In early January, the Vincent Smith School in Port Washington celebrated its 100th Anniversary.
Vincent Smith School, located at 332 Port Washington Blvd., is a co-ed independent special education school for children in grades first through twelfth. The school specializes in students with attention or learning differences such as dyslexia, auditory and language processing disorders, anxiety, school avoidance or AD/HD.
To celebrate the 100th Anniversary of the Vincent Smith School, the school hosted an event for students, alums, faculty and the community to commemorate 100 years of schooling and learn about the history of the Vincent Smith School. Town of North Hempstead Supervisor Jennifer DeSena and Councilmember Mariann Dalimonte presented citations from the town and NYS Senator Jack Martins presented a citation from the senate to congratulate the school.In addition, Mayor of Flower Hill Randall Rosenbaum and Cow Neck Peninsula Historical Society members Chris Bain and Robert Lager joined the celebration.
For the anniversary celebration on Tuesday, Jan 9, the gymnasium and auditorium of the original school building was decorated with old and new photos and memorabilia from the years the school has been in operation.
Head of Schools John Baldi welcomed everyone to the school and led the attendees in singing “Happy Birthday” to the school, complete with a cake and candles.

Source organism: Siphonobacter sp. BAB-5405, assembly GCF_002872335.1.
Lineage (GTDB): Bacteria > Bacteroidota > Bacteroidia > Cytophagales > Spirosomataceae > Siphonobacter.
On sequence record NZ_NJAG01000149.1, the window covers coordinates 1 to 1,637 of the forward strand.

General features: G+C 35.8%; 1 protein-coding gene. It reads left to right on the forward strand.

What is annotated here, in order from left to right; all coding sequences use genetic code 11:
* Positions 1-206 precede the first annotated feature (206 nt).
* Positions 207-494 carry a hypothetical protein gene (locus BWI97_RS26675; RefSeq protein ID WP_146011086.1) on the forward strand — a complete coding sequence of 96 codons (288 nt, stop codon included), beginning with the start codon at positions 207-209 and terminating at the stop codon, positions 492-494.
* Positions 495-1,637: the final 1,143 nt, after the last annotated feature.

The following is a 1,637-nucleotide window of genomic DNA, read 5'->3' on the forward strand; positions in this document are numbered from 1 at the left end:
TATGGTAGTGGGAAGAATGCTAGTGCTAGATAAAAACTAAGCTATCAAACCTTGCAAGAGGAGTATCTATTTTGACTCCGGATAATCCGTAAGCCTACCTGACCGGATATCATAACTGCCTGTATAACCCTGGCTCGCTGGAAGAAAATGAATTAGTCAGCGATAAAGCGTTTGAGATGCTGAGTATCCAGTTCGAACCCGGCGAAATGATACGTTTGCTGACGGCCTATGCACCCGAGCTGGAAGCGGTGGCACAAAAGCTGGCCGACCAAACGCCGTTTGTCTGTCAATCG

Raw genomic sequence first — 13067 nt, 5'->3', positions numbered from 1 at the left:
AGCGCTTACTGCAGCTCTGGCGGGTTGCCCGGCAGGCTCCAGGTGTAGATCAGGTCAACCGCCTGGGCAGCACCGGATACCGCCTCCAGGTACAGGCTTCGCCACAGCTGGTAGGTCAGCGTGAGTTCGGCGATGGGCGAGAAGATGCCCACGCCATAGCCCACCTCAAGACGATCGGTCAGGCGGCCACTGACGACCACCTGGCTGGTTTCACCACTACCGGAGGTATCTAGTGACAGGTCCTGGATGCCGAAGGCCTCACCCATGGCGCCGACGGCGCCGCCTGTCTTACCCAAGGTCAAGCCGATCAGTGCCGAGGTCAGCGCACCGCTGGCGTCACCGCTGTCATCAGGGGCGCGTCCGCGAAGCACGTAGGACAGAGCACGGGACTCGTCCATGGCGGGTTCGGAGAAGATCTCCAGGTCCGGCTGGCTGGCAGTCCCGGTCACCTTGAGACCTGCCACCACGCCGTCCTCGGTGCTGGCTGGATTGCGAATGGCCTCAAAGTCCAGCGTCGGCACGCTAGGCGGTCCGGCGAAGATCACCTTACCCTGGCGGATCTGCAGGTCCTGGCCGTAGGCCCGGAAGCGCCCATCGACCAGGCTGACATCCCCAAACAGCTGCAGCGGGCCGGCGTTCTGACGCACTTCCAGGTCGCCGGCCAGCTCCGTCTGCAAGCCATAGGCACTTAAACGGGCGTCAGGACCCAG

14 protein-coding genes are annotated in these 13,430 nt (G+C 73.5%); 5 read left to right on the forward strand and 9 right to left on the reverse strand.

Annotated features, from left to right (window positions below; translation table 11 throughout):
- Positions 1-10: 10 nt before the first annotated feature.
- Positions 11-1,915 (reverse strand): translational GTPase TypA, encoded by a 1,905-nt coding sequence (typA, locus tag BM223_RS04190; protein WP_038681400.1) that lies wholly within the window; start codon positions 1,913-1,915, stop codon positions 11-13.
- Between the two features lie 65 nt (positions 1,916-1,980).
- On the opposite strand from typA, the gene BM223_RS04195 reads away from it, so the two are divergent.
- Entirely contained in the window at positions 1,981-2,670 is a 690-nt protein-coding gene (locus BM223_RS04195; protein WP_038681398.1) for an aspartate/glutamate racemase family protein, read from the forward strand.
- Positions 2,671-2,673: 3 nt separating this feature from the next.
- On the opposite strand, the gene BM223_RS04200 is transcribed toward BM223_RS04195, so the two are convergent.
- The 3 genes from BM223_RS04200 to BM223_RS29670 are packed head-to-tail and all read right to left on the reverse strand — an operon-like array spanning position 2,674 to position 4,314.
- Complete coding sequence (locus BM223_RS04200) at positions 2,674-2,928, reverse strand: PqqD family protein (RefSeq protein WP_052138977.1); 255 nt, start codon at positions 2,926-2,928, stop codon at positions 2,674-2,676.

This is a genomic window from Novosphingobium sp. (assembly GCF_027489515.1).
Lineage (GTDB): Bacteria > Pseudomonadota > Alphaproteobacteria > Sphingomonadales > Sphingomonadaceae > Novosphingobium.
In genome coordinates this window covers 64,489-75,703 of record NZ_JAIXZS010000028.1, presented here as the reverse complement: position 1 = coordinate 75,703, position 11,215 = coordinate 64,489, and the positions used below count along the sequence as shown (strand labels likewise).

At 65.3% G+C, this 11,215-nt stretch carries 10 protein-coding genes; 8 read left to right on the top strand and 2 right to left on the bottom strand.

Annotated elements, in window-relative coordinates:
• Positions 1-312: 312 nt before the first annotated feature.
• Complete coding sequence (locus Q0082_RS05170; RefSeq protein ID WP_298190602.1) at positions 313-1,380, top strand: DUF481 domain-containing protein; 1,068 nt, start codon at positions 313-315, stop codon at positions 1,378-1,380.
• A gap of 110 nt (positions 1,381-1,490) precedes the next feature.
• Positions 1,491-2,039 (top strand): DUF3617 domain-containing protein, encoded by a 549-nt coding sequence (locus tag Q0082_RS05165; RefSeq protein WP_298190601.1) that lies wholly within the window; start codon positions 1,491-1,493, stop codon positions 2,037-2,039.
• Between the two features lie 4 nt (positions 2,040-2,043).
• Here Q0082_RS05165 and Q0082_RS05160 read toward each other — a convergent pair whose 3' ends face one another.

“It’s been a hundred years since the school opened its doors. It’s hard to imagine what life was like back then. But for those of you who know, it seems to stick that this is a very special place,” said Baldi. “Our students have changed, but one thing has never changed: our passion for teaching and the fact that our students continue to receive an amazing education.”
Teachers Nathanial Litchman and Sara Kreskowski were joined by students Yeraldy Hernandez and Ray-Anthony Rose to give a presentation on the school’s long history.
“In September 1923, Sir Gilbert and Lady Eliott, and Miss Adelaide Vincent Smith, with the help of Miss Nellora Reeder and Mrs. Barbara Templin, founded the K-7th grade Harbor School at 59 Bayview Ave. in Port Washington,” said Mr. Litchman. “Sir Gilbert Eliott financed the school with the purpose of guaranteeing a private school education for his children until they returned to England.”
In 1924, Sir Eliott suggested changing the school’s name because there was already a public school in Port named Harbor School. The name was changed to the Vincent Smith School in honor of Miss Smith, the principal and co-founder. The school moved to a new home at 25 Main St. for the 1924-25 school year, then in 1927, Sir and Lady Eliott purchased part of the Lapham Estate at 322 Port Washington Blvd. and built the original yellow two-story building, which still stands today and houses the Lower School.
“After its inception, the Vincent Smith School catered almost exclusively to the children of the affluent from Long Island’s North Shore,” said Mr. Litchman. “The first class of the school included the children of Christopher Morley, LeRoy Grumman, William A. Shea, Harry F. Guggenheim, the Loukenbachs and many others.”